Though I’m disappointed that my grandma’s house isn’t the right old house for me, I’m trudging on and looking for examples of old house restorations and renovations to inspire me in the meantime. And since I’m now wintering indefinitely in a different rural Nevada community until I find that perfect house to purchase, I have a fresh pool of old houses to write about.
When I spoke to Michelle Schmitter, an architectural historian and preservationist, she recommended that anyone who is purchasing an old home should talk to the local museum or curator to see what local resources are available and to see what maps, photos, and history might be available for the specific property you’re looking into. Lots of OldHouseWeb Forum members have given the same advice: start with your local museum. So that’s what I did.
I expected the Lyon County Museum in Yerington, Nevada, to be a lot like the Central Nevada Museum in Tonopah, Nevada. Rural museums are often surprising, and I’ve had a lot of luck getting help with old house research and photos from Tonopah’s little museum. Yerington’s museum is small and run by volunteers who have a passion for historical preservation. What I didn’t expect was preserved and restored buildings at the museum.
The East Walker No. 9 school house is a preserved one-room school that is maybe 300 square feet, including the cloak room. The area was first settled in 1859 and the school was originally built in the Pine Grove mining district around 25 miles southwest of where Yerington is today. In 1895, the school was moved to East Walker in sections (presumably by wagon) because nine students in grades 1-6 were enrolled in school. At this time, the cloak room addition had already been added.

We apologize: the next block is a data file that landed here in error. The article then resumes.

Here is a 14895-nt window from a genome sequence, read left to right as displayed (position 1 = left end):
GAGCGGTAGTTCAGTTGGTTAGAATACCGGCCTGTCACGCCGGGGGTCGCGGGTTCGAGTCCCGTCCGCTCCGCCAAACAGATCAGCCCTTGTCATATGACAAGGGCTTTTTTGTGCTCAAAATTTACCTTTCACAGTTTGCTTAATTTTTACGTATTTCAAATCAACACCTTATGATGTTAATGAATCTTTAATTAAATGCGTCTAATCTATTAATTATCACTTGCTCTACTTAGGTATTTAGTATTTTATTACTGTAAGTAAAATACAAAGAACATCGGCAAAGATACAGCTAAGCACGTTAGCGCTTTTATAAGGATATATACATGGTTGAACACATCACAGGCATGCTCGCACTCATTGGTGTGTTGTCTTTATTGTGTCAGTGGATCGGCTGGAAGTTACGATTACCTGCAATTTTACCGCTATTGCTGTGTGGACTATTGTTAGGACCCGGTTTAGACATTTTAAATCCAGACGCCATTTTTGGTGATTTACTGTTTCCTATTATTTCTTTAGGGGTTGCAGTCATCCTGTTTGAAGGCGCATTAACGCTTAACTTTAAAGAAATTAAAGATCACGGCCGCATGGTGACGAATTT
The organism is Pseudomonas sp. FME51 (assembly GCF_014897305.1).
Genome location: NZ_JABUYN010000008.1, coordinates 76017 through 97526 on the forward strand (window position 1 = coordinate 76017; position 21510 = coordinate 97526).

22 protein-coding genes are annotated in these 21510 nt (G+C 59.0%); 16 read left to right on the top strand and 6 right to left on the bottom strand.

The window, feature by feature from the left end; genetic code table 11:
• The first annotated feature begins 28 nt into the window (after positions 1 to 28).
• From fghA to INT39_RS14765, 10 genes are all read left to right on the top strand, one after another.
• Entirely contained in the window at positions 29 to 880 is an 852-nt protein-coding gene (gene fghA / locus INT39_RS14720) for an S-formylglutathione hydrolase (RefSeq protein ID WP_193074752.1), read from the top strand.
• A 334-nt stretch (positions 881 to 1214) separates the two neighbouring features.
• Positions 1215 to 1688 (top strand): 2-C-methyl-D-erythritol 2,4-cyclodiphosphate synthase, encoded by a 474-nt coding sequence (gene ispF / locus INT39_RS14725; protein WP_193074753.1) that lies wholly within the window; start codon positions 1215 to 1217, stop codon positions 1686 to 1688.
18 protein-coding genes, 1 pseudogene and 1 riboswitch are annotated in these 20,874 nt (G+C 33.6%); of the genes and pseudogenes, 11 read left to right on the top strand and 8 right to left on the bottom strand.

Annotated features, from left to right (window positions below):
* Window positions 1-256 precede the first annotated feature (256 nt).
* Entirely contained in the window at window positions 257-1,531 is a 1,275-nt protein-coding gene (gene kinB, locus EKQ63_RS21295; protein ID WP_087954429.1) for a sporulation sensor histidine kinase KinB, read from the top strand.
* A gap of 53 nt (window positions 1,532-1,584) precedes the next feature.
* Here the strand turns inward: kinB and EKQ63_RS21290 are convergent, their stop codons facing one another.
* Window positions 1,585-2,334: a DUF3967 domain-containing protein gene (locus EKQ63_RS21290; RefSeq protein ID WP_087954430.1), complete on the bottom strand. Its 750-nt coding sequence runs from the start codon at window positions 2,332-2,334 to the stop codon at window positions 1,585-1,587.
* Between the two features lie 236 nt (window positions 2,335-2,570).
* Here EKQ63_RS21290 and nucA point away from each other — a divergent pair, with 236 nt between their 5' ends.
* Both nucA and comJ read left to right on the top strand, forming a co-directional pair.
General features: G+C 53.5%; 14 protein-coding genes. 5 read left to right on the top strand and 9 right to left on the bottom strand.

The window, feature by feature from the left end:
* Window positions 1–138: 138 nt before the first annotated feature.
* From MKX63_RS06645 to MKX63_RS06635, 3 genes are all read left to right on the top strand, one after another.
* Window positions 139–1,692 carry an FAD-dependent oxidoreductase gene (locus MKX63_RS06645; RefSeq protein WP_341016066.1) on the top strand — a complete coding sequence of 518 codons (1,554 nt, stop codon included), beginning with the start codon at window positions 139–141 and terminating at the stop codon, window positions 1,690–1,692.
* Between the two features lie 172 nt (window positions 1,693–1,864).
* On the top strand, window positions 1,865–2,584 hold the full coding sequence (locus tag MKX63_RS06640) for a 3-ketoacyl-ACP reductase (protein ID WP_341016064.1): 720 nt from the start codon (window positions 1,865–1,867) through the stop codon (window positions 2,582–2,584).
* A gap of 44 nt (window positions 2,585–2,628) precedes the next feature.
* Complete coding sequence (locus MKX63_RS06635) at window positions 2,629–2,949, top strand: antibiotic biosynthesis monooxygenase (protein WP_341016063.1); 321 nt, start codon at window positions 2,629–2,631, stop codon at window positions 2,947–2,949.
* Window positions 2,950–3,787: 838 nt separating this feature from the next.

Of course the school never had running water or plumbing. A wood stove heats the little school; students were required to bring one piece of wood to school each day and the older boys stoked the stove. The outhouse is a two-seater and was built to match the school. This, too, is at the museum.
The school closed in the late 1940s due to lack of students, but then re-opened again in 1950. It was closed permanently in 1952 (the last lesson was never erased from the blackboard). The school was moved to Yerington in the 1960s and then moved again to the museum location in the late 1970s.
Despite all the moves, this little school is in excellent shape. The only things not original are the electric lights, the smoke detector, and the cloak room. The floors, ceiling, doors, and hardware are all original material, as is the outhouse. Though the blackboards are not original, per the 1896 photo, the teacher’s desk and one set of students’ desks are original. Old flashcards were found in the crawl space, and the original East Walker school bell was recovered. This school house got lucky. What about all the other schools, especially the little ones, that weren’t so lucky?
Converting an old school into a home isn’t a new idea. Ever since I wrote about architect Jay Shafer who builds tiny houses and lives in one, too (96 square feet!!), I keep coming back to the idea of living in a very small house. I don’t think I could do it, personally. But if the tiny house, minimalist/conservationist movement gains momentum, I think it’d be nice to see old (and therefore more “green”) structures like old school houses restored to preserve history a bit of history that we’ve clearly moved far away from.